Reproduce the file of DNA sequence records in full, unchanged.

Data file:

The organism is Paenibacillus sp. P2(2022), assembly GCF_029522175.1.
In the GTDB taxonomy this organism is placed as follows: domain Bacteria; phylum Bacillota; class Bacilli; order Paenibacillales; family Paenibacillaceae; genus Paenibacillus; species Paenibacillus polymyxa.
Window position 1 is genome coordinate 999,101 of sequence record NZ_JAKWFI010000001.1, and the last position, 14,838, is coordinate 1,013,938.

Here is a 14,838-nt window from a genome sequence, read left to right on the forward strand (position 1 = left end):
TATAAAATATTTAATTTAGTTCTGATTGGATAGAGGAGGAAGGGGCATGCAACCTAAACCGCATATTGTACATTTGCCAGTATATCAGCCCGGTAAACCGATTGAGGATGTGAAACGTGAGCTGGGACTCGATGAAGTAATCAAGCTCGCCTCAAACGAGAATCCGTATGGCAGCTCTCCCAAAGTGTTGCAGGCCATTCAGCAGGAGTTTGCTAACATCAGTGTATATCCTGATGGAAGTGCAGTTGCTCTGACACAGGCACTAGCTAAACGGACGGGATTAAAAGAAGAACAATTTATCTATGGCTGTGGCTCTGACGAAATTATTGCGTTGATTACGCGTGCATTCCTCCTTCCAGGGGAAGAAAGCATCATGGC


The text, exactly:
The organism is Paenibacillus sp. P2(2022), assembly GCF_029522175.1.
In the GTDB taxonomy this organism is placed as follows: domain Bacteria; phylum Bacillota; class Bacilli; order Paenibacillales; family Paenibacillaceae; genus Paenibacillus; species Paenibacillus polymyxa.
Window position 1 is genome coordinate 999,101 of sequence record NZ_JAKWFI010000001.1, and the last position, 14,838, is coordinate 1,013,938.

Here is a 14,838-nt window from a genome sequence, read left to right on the forward strand (position 1 = left end):
TATAAAATATTTAATTTAGTTCTGATTGGATAGAGGAGGAAGGGGCATGCAACCTAAACCGCATATTGTACATTTGCCAGTATATCAGCCCGGTAAACCGATTGAGGATGTGAAACGTGAGCTGGGACTCGATGAAGTAATCAAGCTCGCCTCAAACGAGAATCCGTATGGCAGCTCTCCCAAAGTGTTGCAGGCCATTCAGCAGGAGTTTGCTAACATCAGTGTATATCCTGATGGAAGTGCAGTTGCTCTGACACAGGCACTAGCTAAACGGACGGGATTAAAAGAAGAACAATTTATCTATGGCTGTGGCTCTGACGAAATTATTGCGTTGATTACGCGTGCATTCCTCCTTCCAGGGGAAGAAAGCATCATGGC